Pixel Buds & Pixel Buds A-Series Review


The Pixel Buds A-Series is the follow-up to the now discounted and original Pixel Buds. The price might be cheaper, but so is the experience of what was previously a decent alternative to Apple’s AirPods. Here’s a look into the Pixel Buds experience and how the Pixel Buds A-Series holds up.


Google Pixel Buds A-Series
Google Pixel Buds A-Series

Pixel buds remind me of plug earrings when I get a glimpse of them in my own ears. They’re circles the size of a dime with a small ear hook to help keep them in place, a touch my little ears appreciate. The center of each bud has a small ‘G’. The look is minimal and unobtrusive: a very Google aesthetic.

The case for the Pixels buds feels surprising great in your hand. It’s a sleek oval shape that has a satisfying snappiness to opening and closing the lids. It’s almost hard to resist fidgeting with it. Both cases are also extremely light, though the Pixel Buds case had a teaspoon more weight due to the built-in wireless charging, a feature that’s not included in the A-Series case.

Inside each the case, the buds sit in individual slots. The charging indicator for the buds is just inside the wireless case, while the case’s charging indicator sits at the front bottom. On the back of the case is a small button to start Bluetooth pairing mode. On the bottom of the case is a USB Type-C charging port. FYI, only a charging cable cord is included in the box, but at least it’s USB-C to USB-A. Both Pixel Buds are sweat and water resistant including the wireless charging case.


Google Pixel Buds

The original Pixel Buds have a few features you won’t find on the A-Series such as wind reduction, swipe gestures for volume control and attention alerts to lower the volume if the buds hear a baby crying, a dog bark, or emergency sirens go off.

Both Pixel Buds share many of the same features such as touch controls for controlling your music, built-in noise reduction for calls, a bass boosting EQ profile, Google assistant, and adaptive sound to optimize the earbuds based on background noise levels.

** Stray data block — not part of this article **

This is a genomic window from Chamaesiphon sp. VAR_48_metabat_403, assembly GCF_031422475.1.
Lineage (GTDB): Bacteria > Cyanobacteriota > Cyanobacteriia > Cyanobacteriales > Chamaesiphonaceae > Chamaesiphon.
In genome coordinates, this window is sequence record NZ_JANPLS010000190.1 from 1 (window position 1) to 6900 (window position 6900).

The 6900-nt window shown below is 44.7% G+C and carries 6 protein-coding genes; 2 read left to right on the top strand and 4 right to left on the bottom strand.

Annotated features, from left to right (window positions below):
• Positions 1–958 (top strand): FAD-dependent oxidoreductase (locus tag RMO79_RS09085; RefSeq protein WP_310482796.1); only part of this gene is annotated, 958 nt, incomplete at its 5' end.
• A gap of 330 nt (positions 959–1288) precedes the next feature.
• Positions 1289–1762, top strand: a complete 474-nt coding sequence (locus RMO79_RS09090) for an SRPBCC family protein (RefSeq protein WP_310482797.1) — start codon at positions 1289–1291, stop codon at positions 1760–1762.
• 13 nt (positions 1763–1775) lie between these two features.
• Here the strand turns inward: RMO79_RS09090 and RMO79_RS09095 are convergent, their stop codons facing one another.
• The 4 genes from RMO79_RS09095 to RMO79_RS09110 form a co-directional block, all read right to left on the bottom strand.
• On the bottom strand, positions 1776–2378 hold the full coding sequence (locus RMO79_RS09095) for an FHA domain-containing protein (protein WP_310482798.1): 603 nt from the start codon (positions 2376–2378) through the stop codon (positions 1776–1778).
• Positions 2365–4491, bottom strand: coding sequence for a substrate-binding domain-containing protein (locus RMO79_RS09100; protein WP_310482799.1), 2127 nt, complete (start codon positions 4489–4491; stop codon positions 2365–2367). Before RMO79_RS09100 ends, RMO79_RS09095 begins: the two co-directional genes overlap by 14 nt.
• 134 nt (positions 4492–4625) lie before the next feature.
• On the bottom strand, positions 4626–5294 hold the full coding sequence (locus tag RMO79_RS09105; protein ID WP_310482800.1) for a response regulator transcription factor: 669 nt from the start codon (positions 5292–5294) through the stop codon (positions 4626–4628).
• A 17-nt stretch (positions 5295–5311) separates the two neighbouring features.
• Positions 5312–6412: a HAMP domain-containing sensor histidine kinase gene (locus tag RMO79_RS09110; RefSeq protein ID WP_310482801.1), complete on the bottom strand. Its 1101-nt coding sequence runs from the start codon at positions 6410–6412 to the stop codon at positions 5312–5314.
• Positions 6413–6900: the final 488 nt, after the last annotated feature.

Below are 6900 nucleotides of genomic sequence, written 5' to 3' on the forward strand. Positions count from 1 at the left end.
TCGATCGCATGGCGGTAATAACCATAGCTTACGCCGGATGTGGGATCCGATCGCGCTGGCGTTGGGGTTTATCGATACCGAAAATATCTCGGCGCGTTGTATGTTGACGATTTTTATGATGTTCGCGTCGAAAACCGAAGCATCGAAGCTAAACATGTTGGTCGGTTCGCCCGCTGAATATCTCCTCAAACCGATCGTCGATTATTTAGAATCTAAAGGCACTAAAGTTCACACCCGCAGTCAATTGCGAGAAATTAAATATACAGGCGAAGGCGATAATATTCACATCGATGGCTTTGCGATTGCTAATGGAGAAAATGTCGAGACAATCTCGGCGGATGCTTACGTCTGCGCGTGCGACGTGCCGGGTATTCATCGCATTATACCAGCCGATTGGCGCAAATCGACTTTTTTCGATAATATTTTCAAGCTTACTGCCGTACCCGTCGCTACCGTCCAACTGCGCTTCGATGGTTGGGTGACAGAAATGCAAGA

Two helpful features of both buds are in-ear detection and the ability to “ring” a lost or misplaced earbud. In-ear detection will pause and resume your music when removing your Pixel Buds from your ears. If you misplace a bud, you can ring it to find it. The volume on the missing earbud gets progressively louder the longer you take to find it. You can also use the built-in find my device feature to locate them via your Google account.

Lastly, you can also share an earbud with a friend and listen to tunes together. Enabling sharing detection lets them adjust their bud’s volume to their needs, while listening to the same song.


ear buds in ear

Audio & Call Quality

When I first used both Pixel Buds, I initially thought they were noise cancelling earbuds, but they’re not. They’re just happen to be that good at cutting down background noise, though not enough to block out a loud AC unit. Even on a light jog they stay in my ears, but I find the ear hooks uncomfortable after a few hours. The sound great for their size. Even without the built-in EQ profile, the bass levels are impressive. Call quality is great, but these are not the ear buds to walk around with while taking a call. Keep reading to find out why.

Bluetooth Connectivity

Unfortunately, the compliments end end here because these buds have constant Bluetooth connection issues with my Pixel phone. Cutouts are common, whether listening to music or taking calls. The experience and frequency of cutouts and completed connection drops is even worse with the A-Series. It’s not uncommon for an earbud to lose connection during a call and take nearly 30 seconds to reconnect. The range is also terrible. They don’t stay connected when walking just 10ft between my office and kitchen.

Touch Controls

Touch controls on the Pixel Buds are very responsive. Some may even call them sensitive. Simply brushing them can register as a tap or gesture. At the same time, I sparingly experience a lack of registering intentional taps or gestures, which typically requires me to reconnect the buds to my phone. I didn’t find myself missing the volume gestures on the A-series, but for such a standard gesture it seems petty for Google to remove it.


Both Pixel Buds last me a little over 5 hours, split between working to music and taking calls. That’s pretty short battery life, which really shows the difference that having the wireless case makes. With it, the battery life feels a lot longer compared to the new A-Series. That’s just the added benefit of being able to constantly charge these earbuds when needed with a wireless case. Fortunately, like most Google devices, it doesn’t take long to fully charge the buds and be on your way.


Pixel buds open case

I hope Google has a replacement in mind for the original Pixel Buds because the A-Series is definitely not that. With such consistent connectivity issues, it’s hard to recommend either pair, but I don’t recommend buying the A-Series, even for $99. Find a pair of original Pixel Buds for cheaper or wait and see if Google releases something better soon.

Corvida Raven

A natural pioneer at grasping the rapidly changing landscape of technology, Corvida Raven talks tech in plain English on SheGeeks.net.